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‘Mas’ and ‘Miskenot’

I once read a book by someone very familiar with rabbinic Hebrew and modern Hebrew who ended up studying the King James Bible and writing a book about the inadequacies of its translations. When she got to Exodus 1:11, “sarei misim,” she was shocked at its translation: “taskmasters.” She wrote: “But ‘taskmasters’ is not what the literal Hebrew says. The Hebrew word means ‘tax masters.’… This tax, in Exodus 1:11, is a most unpleasant one. It is a tax so high, it cannot be paid in money; it must be paid in bodily labor.”

I thought her comments were clever and mentally filed them away for a future column. Now that I have researched the biblical word “mas,” I realize that she had erred. The word “mas” occurs 23 times in Tanach (in either its singular or plural form). If we focus on the earliest 22 of these references (and ignore the latest reference at Esther 10:1), all 22 times the word means something like “forced labor.” (See, e.g., the Brown-Driver-Briggs work which does a good job of showing this.) Even as late as Eichah 1:1, “forced labor” is probably the meaning. See, e.g., the Brown-Driver-Briggs, Anchor Bible and Daat Mikra. (This verse is probably using the term in a figurative way. Its import is that the former “princess of the provinces” was now as low and humiliated as a forced laborer.)

The “tax” meaning is a later meaning of the word. I think the word does mean “tax” at Esther 10:1, and most sources agree. (But Soncino suggests “imposed forced labor” even here.) But this is all beside the point. Fundamentally and originally, the word means something like “forced labor on public works without pay.” The sophisticated word usually used to convey this idea is “corvée.” See, e.g., the Hertz Pentateuch to Exodus 1:11. Similarly, the Daat Mikra on Exodus 1:11 defines “mas” as: “gius la-avodat kefiah.” See also Daat Mikra to Kings I, 4:6. See also Tosafot, Chagigah 8a, “va-yasem.”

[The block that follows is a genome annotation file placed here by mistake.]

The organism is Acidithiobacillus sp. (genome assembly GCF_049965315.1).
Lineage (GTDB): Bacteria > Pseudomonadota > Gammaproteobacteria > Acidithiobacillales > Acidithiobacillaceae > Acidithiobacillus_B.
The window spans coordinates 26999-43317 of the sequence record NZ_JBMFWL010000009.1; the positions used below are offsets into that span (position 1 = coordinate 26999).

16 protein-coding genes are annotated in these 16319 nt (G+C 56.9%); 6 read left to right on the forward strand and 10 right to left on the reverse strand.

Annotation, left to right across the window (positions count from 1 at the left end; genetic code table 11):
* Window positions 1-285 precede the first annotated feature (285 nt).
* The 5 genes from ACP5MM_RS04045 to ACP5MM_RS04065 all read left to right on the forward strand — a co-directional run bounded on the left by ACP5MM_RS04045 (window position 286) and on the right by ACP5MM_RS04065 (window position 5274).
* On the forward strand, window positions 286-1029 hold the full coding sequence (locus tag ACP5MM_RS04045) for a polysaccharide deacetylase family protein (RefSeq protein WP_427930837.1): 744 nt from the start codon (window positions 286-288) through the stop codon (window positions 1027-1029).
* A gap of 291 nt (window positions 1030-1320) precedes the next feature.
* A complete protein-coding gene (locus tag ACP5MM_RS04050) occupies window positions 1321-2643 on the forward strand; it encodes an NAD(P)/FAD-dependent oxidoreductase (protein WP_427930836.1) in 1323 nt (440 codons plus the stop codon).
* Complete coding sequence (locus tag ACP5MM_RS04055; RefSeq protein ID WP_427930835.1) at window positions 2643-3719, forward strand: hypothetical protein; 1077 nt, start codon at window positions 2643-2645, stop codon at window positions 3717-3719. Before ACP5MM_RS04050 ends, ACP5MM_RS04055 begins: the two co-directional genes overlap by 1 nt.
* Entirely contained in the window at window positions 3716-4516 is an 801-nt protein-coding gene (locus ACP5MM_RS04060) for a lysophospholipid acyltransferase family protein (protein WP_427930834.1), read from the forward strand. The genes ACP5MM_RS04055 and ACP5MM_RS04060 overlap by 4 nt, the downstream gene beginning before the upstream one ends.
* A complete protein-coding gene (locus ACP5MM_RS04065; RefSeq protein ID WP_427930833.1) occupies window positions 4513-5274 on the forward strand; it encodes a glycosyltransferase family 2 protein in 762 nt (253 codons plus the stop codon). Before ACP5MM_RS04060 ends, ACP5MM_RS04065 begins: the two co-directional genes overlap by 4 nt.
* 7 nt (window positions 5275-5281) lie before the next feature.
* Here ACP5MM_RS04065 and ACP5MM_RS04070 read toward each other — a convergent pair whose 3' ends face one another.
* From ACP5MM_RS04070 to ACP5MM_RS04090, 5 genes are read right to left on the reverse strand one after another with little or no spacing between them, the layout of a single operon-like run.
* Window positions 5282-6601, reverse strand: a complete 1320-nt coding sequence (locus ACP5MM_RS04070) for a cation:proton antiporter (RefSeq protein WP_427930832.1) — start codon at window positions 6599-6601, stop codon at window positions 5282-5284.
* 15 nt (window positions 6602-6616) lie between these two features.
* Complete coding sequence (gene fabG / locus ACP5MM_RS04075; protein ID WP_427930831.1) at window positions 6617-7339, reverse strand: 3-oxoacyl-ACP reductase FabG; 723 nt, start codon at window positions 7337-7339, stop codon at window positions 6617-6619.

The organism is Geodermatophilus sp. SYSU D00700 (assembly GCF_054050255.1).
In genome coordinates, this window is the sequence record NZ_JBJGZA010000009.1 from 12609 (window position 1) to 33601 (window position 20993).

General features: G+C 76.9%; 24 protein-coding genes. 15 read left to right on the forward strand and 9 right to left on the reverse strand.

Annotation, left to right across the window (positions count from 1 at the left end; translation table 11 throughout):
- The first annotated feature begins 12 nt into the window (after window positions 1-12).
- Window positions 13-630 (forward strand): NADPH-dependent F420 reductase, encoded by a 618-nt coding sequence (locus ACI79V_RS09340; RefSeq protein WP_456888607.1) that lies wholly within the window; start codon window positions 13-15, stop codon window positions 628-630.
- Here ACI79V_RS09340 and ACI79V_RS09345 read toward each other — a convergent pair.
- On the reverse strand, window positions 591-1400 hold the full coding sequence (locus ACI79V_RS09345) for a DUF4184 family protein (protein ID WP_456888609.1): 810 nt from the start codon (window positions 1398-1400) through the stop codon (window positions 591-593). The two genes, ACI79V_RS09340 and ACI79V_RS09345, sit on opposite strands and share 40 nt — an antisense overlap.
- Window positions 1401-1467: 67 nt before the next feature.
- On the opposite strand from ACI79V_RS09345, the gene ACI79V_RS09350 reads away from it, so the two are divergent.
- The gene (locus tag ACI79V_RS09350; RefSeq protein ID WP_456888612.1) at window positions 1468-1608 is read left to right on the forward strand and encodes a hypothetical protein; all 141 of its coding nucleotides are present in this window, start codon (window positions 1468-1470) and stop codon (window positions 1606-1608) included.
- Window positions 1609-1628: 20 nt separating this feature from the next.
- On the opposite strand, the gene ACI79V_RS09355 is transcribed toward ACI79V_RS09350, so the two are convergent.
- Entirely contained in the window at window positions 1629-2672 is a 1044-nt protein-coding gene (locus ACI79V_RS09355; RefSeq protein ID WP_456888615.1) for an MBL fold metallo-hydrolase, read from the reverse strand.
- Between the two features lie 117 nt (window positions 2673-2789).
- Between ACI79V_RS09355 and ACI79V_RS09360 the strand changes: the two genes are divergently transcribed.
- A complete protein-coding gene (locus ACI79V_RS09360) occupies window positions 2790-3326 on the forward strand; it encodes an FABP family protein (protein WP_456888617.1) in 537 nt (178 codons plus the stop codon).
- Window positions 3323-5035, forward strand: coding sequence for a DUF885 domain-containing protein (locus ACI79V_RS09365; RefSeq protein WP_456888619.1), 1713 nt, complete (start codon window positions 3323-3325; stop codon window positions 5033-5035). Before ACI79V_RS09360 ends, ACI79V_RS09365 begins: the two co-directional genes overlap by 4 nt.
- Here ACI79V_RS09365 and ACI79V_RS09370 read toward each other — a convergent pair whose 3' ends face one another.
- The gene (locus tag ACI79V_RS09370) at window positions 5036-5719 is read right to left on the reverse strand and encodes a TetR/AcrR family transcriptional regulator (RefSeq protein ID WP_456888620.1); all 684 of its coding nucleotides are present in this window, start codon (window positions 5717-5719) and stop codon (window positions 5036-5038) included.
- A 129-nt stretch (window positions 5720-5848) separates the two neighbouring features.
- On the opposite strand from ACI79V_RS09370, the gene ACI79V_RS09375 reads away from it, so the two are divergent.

The author I mentioned — in the first two paragraphs — is not the only source to make the above understandable error in translating מס. If you look at the Even-Shoshan concordance, the only definition it gives for מס is “tashlum chovah le-otzar ha-medinah” (obligatory payment to the government treasury). It seems that anyone overly influenced by modern Hebrew and rabbinic Hebrew will make this same translation error.

If one assumes that the word מס comes from Hebrew and tries to figure out its root, the theories abound. Some suggestions are: 1) מסס (4 נסס (3 מכס (2 נשׂא and 5) נסה.

But, the widespread scholarly view today is that it is a foreign word. The Brown-Driver-Briggs lexicon had stated that it was, probably, a foreign word, but did not make a suggestion. Now, scholars usually connect it with the word “massu” found in texts from approximately the 17th or 16th centuries BCE at Alalakh, in southern Turkey, and, a few centuries later, in one of the many texts from El-Amarna, Egypt. All these texts are in the Akkadian language. (The language of all these texts is considered to be “peripheral Akkadian.” For further explanation, see EJ 15:933.) These texts describe workers who were conscripted to work at locations outside of their hometowns.

Fundamentally, מס means something like “forced labor on a governmental project at a location outside of one’s hometown.” Most likely, the word originated with forced labor of a nation’s own people and, then, expanded to forced labor of a conquered people. See, e.g., Yaakov Klein, Eichah: Im Mavo U’Peirush (2017, Mikra LeYisrael Series), pages 128-29, and Nadav Na’aman’s article, in Yitschak Sefati et al, eds., “An Experienced Scribe Who Neglects Nothing” (2005), pages 746-758.